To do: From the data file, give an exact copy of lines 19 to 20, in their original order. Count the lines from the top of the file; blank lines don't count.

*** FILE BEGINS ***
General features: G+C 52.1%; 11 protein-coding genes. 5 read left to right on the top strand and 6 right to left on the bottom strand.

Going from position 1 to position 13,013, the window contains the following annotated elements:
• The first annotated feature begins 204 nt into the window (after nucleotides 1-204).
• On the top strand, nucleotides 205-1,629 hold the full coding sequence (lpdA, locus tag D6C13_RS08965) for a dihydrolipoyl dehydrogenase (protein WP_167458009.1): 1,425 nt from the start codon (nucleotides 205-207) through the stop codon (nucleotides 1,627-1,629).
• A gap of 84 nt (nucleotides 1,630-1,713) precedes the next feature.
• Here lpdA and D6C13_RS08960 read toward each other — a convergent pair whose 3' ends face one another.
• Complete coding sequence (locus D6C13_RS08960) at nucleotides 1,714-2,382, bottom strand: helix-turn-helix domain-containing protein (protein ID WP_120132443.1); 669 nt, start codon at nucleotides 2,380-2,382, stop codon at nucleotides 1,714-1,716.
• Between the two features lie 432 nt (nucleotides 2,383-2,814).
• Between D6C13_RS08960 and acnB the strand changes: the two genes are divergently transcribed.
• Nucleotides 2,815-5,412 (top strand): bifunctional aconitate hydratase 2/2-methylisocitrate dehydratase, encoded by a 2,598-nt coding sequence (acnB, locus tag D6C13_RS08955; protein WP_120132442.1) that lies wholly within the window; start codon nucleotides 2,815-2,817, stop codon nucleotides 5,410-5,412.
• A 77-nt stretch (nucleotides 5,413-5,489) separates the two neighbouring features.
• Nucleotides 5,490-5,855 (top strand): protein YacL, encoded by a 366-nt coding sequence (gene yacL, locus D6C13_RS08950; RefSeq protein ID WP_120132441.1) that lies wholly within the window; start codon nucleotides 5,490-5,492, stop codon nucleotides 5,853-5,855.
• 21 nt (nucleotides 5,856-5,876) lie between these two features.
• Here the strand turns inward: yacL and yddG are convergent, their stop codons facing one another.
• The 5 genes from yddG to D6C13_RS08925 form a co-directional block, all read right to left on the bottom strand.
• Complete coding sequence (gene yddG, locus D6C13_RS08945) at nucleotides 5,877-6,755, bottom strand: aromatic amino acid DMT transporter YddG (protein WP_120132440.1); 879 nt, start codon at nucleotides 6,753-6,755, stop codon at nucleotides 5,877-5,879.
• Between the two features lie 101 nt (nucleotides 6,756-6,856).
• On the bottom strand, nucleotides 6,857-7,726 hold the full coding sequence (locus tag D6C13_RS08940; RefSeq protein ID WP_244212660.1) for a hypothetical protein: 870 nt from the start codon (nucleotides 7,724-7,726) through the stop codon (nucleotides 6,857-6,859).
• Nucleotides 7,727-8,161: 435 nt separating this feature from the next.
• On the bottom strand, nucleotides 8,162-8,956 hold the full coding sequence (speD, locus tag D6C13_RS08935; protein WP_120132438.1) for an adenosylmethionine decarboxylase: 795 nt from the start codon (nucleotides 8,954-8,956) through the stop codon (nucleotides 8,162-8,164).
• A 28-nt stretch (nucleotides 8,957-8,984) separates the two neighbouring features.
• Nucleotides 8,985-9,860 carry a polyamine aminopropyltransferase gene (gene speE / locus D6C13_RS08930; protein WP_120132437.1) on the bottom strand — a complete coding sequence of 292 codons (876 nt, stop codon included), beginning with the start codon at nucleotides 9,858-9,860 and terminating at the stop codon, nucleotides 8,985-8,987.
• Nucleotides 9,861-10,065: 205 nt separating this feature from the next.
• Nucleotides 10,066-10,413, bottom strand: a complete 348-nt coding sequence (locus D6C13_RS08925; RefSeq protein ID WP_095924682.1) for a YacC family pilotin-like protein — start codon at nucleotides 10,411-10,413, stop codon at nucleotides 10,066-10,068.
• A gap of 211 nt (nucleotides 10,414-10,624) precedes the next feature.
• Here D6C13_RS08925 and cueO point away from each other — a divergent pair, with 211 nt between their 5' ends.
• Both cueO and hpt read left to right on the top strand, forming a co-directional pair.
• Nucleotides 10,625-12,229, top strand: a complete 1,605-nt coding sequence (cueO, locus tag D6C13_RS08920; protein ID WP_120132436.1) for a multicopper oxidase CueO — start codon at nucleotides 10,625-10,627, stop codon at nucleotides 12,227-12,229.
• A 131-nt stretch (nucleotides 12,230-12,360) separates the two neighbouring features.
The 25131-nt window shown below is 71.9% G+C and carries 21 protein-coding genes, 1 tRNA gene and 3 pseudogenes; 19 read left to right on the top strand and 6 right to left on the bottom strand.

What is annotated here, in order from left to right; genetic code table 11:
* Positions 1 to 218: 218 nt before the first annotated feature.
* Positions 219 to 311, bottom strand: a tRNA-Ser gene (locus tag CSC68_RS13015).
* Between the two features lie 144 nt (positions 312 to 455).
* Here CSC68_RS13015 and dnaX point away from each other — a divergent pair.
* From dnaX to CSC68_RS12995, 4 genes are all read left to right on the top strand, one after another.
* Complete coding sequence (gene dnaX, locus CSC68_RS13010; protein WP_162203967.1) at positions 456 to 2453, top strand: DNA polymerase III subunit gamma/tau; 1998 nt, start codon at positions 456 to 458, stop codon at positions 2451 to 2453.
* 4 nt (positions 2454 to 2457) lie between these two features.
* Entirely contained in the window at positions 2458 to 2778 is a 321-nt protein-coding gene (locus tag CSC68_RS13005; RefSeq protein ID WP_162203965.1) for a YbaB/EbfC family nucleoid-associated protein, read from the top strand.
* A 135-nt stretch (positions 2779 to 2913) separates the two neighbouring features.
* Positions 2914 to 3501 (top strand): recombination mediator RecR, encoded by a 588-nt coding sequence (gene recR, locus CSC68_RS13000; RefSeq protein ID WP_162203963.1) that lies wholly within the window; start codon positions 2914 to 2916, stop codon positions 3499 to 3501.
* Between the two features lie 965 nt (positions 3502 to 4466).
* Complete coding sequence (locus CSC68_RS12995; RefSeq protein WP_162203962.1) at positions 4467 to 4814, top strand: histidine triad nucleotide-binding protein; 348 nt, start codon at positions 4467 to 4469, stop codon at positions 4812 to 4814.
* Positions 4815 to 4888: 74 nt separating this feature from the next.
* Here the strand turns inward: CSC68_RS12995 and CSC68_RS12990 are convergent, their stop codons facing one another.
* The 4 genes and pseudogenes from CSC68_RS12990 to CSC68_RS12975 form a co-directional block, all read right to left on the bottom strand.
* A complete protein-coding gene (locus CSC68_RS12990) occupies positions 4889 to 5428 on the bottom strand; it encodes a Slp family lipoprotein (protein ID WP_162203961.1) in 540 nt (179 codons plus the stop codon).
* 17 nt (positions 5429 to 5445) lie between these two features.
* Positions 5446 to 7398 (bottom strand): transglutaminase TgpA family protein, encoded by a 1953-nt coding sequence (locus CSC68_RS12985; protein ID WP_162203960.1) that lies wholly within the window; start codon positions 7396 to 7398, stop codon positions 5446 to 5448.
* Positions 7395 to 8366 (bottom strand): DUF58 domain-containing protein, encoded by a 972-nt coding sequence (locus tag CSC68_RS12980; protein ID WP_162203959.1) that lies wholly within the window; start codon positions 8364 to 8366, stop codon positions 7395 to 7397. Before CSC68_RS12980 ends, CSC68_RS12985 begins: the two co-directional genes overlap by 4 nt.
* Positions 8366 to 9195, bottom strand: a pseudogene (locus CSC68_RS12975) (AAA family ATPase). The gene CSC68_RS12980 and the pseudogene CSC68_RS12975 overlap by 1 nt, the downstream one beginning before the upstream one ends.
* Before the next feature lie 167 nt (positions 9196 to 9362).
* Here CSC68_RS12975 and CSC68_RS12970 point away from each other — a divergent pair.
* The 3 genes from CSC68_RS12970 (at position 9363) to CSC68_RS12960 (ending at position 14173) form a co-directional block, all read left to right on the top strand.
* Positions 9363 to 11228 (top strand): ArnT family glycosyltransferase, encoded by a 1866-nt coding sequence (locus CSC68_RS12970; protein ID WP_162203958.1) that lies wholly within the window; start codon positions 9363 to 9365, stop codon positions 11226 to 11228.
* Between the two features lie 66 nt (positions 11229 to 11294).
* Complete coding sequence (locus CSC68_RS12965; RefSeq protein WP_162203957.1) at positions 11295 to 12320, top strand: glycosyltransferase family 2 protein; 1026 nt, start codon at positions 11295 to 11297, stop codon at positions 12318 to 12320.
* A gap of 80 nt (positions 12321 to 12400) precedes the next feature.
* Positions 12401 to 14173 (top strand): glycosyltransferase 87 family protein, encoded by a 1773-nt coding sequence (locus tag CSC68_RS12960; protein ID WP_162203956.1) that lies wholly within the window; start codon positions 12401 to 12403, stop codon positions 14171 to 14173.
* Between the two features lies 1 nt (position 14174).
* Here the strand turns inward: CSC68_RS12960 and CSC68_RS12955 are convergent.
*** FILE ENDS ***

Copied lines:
• Nucleotides 7,727-8,161: 435 nt separating this feature from the next.
• On the bottom strand, nucleotides 8,162-8,956 hold the full coding sequence (speD, locus tag D6C13_RS08935; protein WP_120132438.1) for an adenosylmethionine decarboxylase: 795 nt from the start codon (nucleotides 8,954-8,956) through the stop codon (nucleotides 8,162-8,164).